|Your move may be complete, but now begins the adaptation process for your entire family. This includes getting your pet adjusted to your new home. By taking extra steps in your post-move life, you can facilitate this adjustment for your family's most adorable member.
Ease the transition
Whether you have a dog, a cat, a reptile, or a smaller animal, there are plenty of ways to get your pet used to the change.
- Stick to the routine. Chances are, you've developed a routine with your pet over the years. You have a specific schedule for waking up in the morning, meals, exercise and going to bed at night. Try to stay as close as you can to this established routine to ease your pet's transition into its new home.
- Consistency is key. Bring your pet's favorite toys, treats, and bowls to your new home. While moving may seem like the perfect opportunity to purchase new items for your pet, this "out with the old, in with the new" mentality doesn't always work with animals. Most pets are creatures of habit and become accustomed to specific people, items, schedules and locations. Since the location is the variable in this case, you should attempt to keep the other three as consistent as possible.
- Keep it familiar. Similar to your pet's belongings, furniture arrangement is also important. Keep some of your old furniture rather than replace everything with new stuff. At the very least, make sure you unpack your pet's bed, crate or other sleeping materials so it can recognize something from the old home.
Encourage the adjustment
Setting up your new home like your old home equals setting your pet up for success in its new environment. However, there are also various ways you can manage the transition -- more emotionally than physically.
- Minimize anxiety. Pets tend to experience sympathetic anxiety. This means that if an animal's owner is noticeably stressed, that animal is likely to follow suit. The best way to avoid misbehavior is to remain cool, calm and collected during your move so that your pet doesn't immediately associate its new home with stress. If necessary, it's a good idea to place your pet in a quiet place like a bedroom or bathroom during the move. It is also ideal to have a majority of your furniture and belongings moved into your new home before you arrive with your pet.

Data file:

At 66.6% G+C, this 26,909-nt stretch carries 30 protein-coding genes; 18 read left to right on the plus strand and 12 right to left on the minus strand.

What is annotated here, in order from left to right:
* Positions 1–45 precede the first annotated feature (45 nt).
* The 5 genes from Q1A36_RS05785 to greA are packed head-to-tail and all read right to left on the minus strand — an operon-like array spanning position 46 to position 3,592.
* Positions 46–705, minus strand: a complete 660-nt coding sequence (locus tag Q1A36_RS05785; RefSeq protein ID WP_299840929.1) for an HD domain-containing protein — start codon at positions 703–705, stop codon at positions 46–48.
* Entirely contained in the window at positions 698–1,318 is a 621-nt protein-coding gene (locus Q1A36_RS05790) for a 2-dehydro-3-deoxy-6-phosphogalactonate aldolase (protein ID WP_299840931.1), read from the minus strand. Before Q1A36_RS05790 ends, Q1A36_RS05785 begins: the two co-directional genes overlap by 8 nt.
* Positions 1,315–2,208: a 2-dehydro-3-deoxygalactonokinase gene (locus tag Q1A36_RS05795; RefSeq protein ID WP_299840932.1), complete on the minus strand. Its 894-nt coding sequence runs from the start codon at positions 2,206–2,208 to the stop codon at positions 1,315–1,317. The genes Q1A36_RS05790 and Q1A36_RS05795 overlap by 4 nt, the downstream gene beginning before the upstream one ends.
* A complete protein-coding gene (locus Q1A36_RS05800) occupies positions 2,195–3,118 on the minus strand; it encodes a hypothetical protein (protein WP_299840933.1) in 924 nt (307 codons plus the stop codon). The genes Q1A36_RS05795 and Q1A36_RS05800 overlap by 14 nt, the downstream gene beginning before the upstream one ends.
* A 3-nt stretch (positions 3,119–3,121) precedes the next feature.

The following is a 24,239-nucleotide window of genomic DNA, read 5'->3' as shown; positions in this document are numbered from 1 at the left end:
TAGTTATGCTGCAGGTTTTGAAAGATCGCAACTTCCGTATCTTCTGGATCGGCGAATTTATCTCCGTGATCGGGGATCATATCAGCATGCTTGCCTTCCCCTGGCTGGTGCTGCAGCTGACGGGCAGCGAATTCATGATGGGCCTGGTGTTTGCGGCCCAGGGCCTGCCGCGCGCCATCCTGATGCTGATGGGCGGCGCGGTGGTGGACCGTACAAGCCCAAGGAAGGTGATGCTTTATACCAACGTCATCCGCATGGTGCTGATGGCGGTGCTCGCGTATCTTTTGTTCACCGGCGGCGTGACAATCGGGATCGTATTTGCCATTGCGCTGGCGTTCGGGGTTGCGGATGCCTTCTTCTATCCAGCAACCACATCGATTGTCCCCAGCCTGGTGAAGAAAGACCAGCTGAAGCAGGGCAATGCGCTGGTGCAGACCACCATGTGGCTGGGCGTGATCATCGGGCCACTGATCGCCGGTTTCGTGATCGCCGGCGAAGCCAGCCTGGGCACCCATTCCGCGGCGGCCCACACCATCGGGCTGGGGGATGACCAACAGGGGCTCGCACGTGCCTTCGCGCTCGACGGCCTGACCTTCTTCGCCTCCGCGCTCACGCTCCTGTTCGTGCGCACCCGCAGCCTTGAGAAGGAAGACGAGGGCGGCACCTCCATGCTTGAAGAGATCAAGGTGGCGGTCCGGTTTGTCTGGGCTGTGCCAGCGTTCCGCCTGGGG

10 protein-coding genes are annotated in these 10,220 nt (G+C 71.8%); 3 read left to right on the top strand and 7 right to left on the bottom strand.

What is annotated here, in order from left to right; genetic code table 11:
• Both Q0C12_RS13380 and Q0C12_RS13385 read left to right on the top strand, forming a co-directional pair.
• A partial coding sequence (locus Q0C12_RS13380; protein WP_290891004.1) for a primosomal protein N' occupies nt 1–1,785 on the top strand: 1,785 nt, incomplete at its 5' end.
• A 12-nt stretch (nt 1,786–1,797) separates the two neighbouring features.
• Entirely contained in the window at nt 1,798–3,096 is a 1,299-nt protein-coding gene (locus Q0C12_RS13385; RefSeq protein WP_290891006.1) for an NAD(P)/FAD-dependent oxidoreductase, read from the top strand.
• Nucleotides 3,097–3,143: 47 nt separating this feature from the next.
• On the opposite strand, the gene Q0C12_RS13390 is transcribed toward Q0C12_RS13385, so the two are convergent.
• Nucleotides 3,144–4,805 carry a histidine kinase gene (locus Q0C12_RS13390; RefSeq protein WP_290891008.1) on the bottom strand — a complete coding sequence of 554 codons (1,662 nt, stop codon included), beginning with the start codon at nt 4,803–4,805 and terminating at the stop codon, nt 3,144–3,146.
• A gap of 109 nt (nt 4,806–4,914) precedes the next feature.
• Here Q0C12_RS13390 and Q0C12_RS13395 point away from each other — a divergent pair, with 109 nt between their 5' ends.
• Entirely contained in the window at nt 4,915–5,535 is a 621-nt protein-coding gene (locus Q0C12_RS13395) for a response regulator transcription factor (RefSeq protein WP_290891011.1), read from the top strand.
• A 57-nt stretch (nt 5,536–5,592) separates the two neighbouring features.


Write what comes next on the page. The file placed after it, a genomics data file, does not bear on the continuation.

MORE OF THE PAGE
- Reassure safety. Adjusting to a new home is a lot of work for everyone, but you must still give your pet its usual attention. Maintaining your typical routine is a great way to do this, especially if it involves extended playtime.
- Explore the neighbourhood. If you have an animal that spends a decent amount of time outside, you may want to take it on an introductory walk around the block. After everything is unpacked and your pet feels comfortable inside the new house, it's a good idea to venture outside to acquaint your pet with the surrounding environment. This may even include introducing yourself and your pet to your new neighbours. Familiarizing your pet with people it will see frequently can pay dividends; for example, if your pet is ever lost, your neighbours are more likely to help if they know the animal. Also, this familiarity will make your pet feel safe and show that this new environment is not threatening to its well-being.
- Be patient. Adapting to change takes time -- for humans and pets. In a pet's life, adjusting to a new home may be one of the most difficult things it ever has to do. Keep in mind that moving is a life-changing process for both you and your pet, and animals may take a bit longer to get accustomed to a new environment.
There's a popular saying that you "can't teach an old dog new tricks." Well, with these tips, you can certainly get your pet adjusted to your new home. For more information about getting a pet adjusted to your new home, check out our other tips on moving with pets